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Despicable We

There are at least two ways to become a despised person.  Do something that a significant number of people deem despicable (and thus become a despicable person in their judgement).  Or hang around despised people enough and the same folks who despise those they perceive to be screw ups, hedonists, misfits, or miscreants will begin to despise you, too.  

Given a choice, I’m pretty sure that most people would prefer to be loved, respected and admired than despised.  If I’m any indicator, then we put all kinds of energy and effort on a daily basis into not being the target of people’s derision.  We don’t leave home before looking and smelling presentable, even desirable.  We edit what we say so as not to offend others or embarrass ourselves.  We make sure that our behaviors, our work habits, even what we do in our free time, will keep us in the company of the esteemed.  

Becoming a Christ-follower and being part of different communities of other Christ-followers only serves to amplify these proclivities of presentability.  Lord help us if we do anything that violates a Scriptural prohibition or admonition.  Let me back that up a bit: Lord help us if we fail to heed only certain commandments or if we fail to conform to our Christian-circle’s standards and expectations.  In spite of the dire warnings not to love money, for example, if most of our fellowship loves money or harbors racist or sexist attitudes, we’re in no danger of them despising us.  Even if, in the end, we all run the risk of Jesus despising us (Matt 7:21-23; 25:31:ff), no matter how safe and sound we think our doctrine is.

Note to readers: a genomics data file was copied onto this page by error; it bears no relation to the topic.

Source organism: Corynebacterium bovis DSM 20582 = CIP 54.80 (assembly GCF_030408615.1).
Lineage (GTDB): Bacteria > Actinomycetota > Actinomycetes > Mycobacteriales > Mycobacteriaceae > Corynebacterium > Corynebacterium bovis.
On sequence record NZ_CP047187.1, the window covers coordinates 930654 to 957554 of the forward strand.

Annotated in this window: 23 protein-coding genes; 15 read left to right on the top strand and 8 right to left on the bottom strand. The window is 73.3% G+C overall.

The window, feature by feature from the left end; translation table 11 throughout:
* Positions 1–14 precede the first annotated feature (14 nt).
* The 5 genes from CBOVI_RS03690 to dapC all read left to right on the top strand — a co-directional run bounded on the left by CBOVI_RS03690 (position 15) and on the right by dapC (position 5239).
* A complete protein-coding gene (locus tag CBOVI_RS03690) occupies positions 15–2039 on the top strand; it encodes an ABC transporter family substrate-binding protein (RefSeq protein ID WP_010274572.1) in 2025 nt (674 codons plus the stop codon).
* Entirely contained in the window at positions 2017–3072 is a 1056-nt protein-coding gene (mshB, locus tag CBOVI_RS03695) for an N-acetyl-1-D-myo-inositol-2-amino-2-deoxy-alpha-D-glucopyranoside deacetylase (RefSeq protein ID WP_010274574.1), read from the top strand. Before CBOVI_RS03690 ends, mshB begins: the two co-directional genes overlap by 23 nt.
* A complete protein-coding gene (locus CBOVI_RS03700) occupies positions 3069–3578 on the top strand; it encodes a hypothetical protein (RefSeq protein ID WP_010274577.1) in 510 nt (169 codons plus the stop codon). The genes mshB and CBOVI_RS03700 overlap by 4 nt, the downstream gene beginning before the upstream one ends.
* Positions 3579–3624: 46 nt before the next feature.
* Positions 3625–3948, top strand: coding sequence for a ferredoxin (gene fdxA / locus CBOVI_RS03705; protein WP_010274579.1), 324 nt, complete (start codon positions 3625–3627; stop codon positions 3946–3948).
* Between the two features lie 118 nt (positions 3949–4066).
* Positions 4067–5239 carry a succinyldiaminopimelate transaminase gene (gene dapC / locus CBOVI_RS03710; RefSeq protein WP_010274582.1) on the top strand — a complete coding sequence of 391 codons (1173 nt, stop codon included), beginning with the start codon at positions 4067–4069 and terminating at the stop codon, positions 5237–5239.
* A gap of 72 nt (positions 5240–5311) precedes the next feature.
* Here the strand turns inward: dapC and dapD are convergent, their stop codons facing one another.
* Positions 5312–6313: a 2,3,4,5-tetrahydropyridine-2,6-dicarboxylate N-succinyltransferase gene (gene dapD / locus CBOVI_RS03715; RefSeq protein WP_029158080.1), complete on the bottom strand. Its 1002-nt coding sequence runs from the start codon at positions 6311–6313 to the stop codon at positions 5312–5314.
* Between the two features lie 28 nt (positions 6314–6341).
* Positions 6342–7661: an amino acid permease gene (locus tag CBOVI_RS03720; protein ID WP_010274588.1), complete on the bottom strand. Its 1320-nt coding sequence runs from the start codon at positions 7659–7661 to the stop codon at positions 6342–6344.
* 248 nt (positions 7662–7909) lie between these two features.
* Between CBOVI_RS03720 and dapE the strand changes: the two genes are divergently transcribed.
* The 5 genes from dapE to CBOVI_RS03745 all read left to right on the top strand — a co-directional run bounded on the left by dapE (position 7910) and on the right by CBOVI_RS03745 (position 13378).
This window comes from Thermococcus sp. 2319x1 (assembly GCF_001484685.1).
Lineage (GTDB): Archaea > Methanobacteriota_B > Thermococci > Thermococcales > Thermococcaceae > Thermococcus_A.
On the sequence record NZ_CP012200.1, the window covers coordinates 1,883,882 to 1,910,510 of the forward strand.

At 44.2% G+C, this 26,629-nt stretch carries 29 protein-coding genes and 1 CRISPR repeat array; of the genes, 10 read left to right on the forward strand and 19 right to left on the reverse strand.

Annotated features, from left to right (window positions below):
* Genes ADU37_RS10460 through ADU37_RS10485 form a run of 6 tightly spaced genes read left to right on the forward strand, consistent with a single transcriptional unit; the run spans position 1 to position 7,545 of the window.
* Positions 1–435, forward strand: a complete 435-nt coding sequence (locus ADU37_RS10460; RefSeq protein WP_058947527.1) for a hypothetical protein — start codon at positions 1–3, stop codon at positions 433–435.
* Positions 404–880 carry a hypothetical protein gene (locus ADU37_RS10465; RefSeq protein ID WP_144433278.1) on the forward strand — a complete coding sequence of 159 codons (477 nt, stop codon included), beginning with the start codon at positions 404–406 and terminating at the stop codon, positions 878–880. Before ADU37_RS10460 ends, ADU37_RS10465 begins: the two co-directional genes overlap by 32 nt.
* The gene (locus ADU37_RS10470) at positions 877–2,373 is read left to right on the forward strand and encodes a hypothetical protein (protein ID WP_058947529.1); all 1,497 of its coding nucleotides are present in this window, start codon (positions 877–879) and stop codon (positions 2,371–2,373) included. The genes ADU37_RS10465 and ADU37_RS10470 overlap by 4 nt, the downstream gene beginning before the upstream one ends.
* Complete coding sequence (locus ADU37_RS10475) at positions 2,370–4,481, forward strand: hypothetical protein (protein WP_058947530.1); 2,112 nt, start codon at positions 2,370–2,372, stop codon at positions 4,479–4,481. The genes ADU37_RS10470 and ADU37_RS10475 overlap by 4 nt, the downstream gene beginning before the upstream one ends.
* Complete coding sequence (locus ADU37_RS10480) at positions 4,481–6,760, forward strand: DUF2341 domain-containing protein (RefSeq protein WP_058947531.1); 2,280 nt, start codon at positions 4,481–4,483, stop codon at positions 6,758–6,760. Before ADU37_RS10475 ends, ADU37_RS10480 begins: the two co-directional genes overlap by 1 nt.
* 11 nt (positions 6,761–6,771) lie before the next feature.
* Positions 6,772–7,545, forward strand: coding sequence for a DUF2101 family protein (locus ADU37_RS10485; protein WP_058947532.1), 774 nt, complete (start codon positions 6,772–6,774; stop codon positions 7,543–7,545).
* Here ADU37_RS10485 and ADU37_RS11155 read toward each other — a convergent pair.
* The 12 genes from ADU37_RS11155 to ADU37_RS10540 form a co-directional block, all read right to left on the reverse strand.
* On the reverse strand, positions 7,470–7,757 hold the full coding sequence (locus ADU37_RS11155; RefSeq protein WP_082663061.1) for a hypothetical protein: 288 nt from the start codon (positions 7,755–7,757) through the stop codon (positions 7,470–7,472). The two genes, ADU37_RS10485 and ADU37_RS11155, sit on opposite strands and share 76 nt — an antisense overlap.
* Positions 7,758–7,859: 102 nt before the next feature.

Some of us, however, don’t get to decide whether we’re going to be known as despicable people.  Like modern-day lepers, we either pop out of the womb as those who don’t match what is mainstream or the circumstancs of our lives conspire against us ever being seen and treated as acceptable.  I was going to suggest that an example of the first category would be those born with serious mental or physical challenges.  But while they might not be shown much hospitality because many feel uncomfortable around them, they are ignored or marginalized, not despised.  To be overlooked or diminished is a terrible outcome, to be sure.  But is still a step or two above being despised.  

Historically, being born Black or with much darker pigmentation than the dominant group deems preferable or beautiful are better examples of this.  Or, depending on the culture, country, prevailing religious paradigms and time in history, being born female can set a person up to be treated as less valuable, less desirable, even detestable.  There are even places where rigid caste systems are still in place.  So regardless of your gender or complexion, if you had the misfortune to be born into the lower tiers of this oppressive pecking order, you are seen as despicable and no amount of integrity, education, or success can remove this trenchant label from you.  It really sucks to be born you.